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Darrell Albert Ceciliani, Jr. (born June 22, 1990) is an American professional baseball left fielder who is a free agent. He has played in Major League Baseball (MLB) for the New York Mets and Toronto Blue Jays.

Darrell Ceciliani
Darrell Ceciliani on May 20, 2015.jpg
Ceciliani with the New York Mets in 2015
Free agent
Left fielder
Born: (1990-06-22) June 22, 1990 (age 29)
Tracy, California
Bats: Left Throws: Left
MLB debut
May 19, 2015, for the New York Mets
MLB statistics
(through 2017 season)
Batting average.190
Hits19
Home runs2
Runs batted in7
Teams

Contents

Early lifeEdit

Ceciliani was born in Tracy, California, though he moved to Madras, Oregon when he was young.[1] Prior to playing professionally, he attended Madras High School and then Columbia Basin College.[2]

Professional careerEdit

Minor leaguesEdit

Ceciliani was drafted by the New York Mets in the fourth round of the 2009 Major League Baseball Draft.[2] He was the highest picked player from Oregon and second-highest drafted player in the Northwest in that year's draft.[3]

In his first professional season, Ceciliani hit .234 with 2 home runs and 13 RBI in 42 games for the Rookie-level Kingsport Mets, and stole 14 bases in 16 tries.[4] The next year, he hit .351 with a .410 on-base percentage, a .531 slugging percentage, 12 triples, 21 stolen bases and 56 runs scored in 68 games for the Short Season-A Brooklyn Cyclones.[4] He led the New York–Penn League in batting average, runs and hits (95). His batting average, hit total, run total and triples set team records.[5][6] It was even thought that he could challenge Jack Maloof's league record .402 batting average, set in 1971.[7] He was named a MiLB.com Organization All-Star and a Mid-Season All-Star that year, and Baseball America ranked him the 11th-best prospect in the New York-Penn League and the 14th best prospect in the Mets system.[8]

Ceciliani hit .259 with 23 doubles and 25 stolen bases in 33 tries in 109 games for the Class-A Savannah Sand Gnats in 2011.[4] Baseball America ranked him New York's 19th-best prospect. In 2012, he hit .329 with a .402 on-base percentage and 28 hits in 23 games for the Advanced-A St. Lucie Mets while battling a hamstring injury.[4] He played for the Surprise Saguaros of the Arizona Fall League that season, hitting .258 in 18 games.[9] In 2013, Ceciliani played 113 games for the Double-A Binghamton Mets, batting .268 with 6 home runs and 44 RBI.[4] He also played for Binghamton in 2014, hitting .289 in 106 games and adding 7 home runs and 54 RBI.[4]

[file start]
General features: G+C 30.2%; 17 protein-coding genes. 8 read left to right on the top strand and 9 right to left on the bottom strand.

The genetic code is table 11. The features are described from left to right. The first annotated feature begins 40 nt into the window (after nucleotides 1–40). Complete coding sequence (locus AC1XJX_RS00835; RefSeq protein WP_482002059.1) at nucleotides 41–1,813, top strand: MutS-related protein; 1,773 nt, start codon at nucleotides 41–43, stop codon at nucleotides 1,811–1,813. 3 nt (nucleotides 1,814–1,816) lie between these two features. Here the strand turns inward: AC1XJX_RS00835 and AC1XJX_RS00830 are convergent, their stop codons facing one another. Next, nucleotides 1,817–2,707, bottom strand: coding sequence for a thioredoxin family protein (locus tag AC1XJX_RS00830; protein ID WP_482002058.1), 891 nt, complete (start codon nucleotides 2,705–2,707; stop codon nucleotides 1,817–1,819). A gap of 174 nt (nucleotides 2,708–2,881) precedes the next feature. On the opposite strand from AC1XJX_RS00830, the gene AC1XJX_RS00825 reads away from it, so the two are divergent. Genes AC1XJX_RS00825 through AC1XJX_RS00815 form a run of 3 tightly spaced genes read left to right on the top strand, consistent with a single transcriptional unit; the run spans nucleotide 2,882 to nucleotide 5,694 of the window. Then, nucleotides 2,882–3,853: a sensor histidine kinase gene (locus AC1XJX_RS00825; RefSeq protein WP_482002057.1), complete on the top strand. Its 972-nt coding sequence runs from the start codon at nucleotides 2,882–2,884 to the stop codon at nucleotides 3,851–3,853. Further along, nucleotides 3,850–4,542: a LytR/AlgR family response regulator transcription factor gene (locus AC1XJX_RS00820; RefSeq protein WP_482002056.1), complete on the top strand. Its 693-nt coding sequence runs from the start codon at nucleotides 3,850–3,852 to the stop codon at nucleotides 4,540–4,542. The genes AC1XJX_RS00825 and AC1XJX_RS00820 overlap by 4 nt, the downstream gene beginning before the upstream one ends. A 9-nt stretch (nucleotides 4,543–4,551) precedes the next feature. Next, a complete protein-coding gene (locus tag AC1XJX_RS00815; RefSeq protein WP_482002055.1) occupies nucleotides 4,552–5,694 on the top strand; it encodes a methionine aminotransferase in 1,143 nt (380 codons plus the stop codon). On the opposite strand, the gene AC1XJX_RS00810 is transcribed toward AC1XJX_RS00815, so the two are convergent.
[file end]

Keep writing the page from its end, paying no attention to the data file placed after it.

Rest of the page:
Major leaguesEdit

New York MetsEdit

Ceciliani had been invited to spring training with the Mets each year since 2010. He was called up to the Major Leagues for the first time on May 19, 2015, replacing Kirk Nieuwenhuis, who was designated for assignment.[10] He made his debut the same day, appearing in the 7th inning as a pinch hitter getting his first major league hit, an infield single off St. Louis Cardinals pitcher Michael Wacha at Citi Field.[11]

On June 1, Ceciliani notched his first RBI with a single scoring Michael Cuddyer off pitcher Andrew Cashner in the 5th inning in a 7–0 win against the San Diego Padres at Petco Park.[12] He hit his first Major League home run on June 14, off Mike Foltynewicz of the Atlanta Braves in a 10–8 comeback win.[13] At this point since arriving to the Mets, Ceciliani had batted .290 with a .341 on-base percentage, one home run and three RBI, while playing left and center field. On July 6, Ceciliani was optioned to the Triple-A Las Vegas 51s, with Kirk Nieuwenhuis promoted to replace him.[14] On September 8, Ceciliani was promoted to the major league roster and put on the 60-day disabled list to make room for Tim Stauffer on the 40-man roster.[15] He appeared in 39 games for the Mets in 2015, batting .206 with 1 home run and 3 RBI.[2] In Triple-A, Ceciliani batted .345 with 9 home runs and 36 RBI in 70 games played.[4]

He was designated for assignment on January 27, 2016, to make room for Yoenis Céspedes on the 40-man roster.[16]

Toronto Blue JaysEdit